Although the final regulation defines “in the near future” as within 40 weeks of an individual’s current pregnancy, the regulations fail to include in the definition any specific timeframe for accommodation requests tied to “childbirth or related medical conditions.” Employers will be required to make these types of determinations on a case-by-case basis. Therefore, so long as the individual is not seeking indefinite leave, it appears that employers may be required to potentially grant accommodations for an extended period of time unless they can show undue hardship. Many business and human resource groups that supported the passage of the PWFA oppose the final regulation’s definitions of “related medical condition,” “temporary,” and “in the near future” as going beyond the legislative intent.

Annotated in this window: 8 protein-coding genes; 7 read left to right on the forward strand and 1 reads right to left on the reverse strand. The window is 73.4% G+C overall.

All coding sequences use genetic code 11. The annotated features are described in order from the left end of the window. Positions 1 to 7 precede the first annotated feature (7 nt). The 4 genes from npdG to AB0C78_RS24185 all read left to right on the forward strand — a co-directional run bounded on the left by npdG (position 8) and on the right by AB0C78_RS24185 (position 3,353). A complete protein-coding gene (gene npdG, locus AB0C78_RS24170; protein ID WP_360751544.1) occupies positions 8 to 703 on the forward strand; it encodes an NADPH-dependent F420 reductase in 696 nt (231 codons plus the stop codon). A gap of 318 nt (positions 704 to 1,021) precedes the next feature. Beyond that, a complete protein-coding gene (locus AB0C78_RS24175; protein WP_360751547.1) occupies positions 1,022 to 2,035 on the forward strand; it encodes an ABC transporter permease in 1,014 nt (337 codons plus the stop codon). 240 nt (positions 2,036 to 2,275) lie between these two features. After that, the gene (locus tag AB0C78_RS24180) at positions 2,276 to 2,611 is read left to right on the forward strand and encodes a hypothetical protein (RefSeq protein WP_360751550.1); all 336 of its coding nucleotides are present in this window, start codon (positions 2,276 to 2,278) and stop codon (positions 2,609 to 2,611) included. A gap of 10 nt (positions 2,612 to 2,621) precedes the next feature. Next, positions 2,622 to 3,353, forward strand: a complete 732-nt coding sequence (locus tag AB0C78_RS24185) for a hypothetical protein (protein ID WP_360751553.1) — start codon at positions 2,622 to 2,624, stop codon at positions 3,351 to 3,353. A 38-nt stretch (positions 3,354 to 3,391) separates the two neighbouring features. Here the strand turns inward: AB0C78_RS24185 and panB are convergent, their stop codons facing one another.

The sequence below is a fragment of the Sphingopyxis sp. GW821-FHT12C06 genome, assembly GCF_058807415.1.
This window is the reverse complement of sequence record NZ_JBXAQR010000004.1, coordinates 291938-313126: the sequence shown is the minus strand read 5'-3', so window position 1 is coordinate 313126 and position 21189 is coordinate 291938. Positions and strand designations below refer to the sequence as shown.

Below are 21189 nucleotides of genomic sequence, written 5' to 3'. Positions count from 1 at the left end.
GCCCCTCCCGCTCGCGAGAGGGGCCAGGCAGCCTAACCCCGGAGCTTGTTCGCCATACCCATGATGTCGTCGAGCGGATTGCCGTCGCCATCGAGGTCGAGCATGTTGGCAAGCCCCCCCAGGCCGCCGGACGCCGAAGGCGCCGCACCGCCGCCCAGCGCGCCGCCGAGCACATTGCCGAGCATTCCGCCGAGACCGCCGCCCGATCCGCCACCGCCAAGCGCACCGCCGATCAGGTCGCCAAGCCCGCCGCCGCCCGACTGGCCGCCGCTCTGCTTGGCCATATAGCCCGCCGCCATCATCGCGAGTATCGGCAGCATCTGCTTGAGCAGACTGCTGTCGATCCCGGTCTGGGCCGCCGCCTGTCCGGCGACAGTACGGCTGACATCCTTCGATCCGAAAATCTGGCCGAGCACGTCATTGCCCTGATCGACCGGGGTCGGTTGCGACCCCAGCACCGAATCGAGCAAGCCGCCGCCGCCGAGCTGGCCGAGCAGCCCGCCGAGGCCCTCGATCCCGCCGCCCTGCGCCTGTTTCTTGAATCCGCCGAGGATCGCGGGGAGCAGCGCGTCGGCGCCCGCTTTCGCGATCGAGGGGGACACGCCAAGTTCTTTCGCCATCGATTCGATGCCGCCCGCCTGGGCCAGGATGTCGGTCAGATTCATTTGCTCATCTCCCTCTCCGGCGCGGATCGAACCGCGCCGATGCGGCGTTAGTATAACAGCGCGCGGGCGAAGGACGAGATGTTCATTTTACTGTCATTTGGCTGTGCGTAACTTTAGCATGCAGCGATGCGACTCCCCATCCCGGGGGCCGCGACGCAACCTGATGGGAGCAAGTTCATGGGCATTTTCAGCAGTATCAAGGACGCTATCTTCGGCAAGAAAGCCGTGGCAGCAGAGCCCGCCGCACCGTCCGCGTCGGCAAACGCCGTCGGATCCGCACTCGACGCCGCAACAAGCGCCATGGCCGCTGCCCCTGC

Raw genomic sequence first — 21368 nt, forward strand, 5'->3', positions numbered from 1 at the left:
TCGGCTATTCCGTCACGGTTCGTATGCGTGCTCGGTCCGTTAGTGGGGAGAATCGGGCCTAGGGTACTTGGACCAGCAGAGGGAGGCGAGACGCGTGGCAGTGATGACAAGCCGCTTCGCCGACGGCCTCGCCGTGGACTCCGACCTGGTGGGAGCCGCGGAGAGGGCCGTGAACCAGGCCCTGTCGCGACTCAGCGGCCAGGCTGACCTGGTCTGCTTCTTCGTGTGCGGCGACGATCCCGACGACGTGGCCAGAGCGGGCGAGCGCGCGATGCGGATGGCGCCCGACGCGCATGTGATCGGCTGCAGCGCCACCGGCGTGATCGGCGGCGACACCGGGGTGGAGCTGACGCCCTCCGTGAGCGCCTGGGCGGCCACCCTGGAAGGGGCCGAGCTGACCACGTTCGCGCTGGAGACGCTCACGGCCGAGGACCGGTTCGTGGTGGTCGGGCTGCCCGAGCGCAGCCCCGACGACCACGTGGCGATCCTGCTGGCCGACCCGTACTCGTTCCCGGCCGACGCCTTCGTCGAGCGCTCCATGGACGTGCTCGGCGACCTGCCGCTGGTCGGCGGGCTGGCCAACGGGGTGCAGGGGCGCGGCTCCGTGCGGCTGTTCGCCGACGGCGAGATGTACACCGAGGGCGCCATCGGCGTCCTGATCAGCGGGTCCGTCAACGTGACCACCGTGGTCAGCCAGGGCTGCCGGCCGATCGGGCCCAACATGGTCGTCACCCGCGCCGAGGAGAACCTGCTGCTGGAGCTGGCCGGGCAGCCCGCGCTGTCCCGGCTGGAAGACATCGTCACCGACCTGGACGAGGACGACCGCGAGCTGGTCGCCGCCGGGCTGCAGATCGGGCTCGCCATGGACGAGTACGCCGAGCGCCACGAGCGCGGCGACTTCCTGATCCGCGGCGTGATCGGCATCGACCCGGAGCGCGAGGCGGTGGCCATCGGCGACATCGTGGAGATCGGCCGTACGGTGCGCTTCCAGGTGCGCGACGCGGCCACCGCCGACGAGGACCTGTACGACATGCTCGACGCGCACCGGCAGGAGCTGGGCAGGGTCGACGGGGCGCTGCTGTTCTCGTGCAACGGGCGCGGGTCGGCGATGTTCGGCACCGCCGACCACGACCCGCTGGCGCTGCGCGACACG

Reasonable Accommodations and Predictable Assessments

Although the final regulation largely adopts the ADA’s definition of reasonable accommodation and interactive process, the EEOC emphasizes that the process should be simple and straightforward and administered with the temporary and often obvious nature of the limitations in mind. In order to avoid lengthy and intrusive documentation requests, the final regulation provides that the interactive process does not require writings in any specific format or on a specific employer mandated form or that the employee seeking accommodation use any particular words. The EEOC also added information to the Interpretive Guidance to highlight the flexible, individualized nature of the interactive process, which it believes can often be accomplished with brief conversations and email exchanges.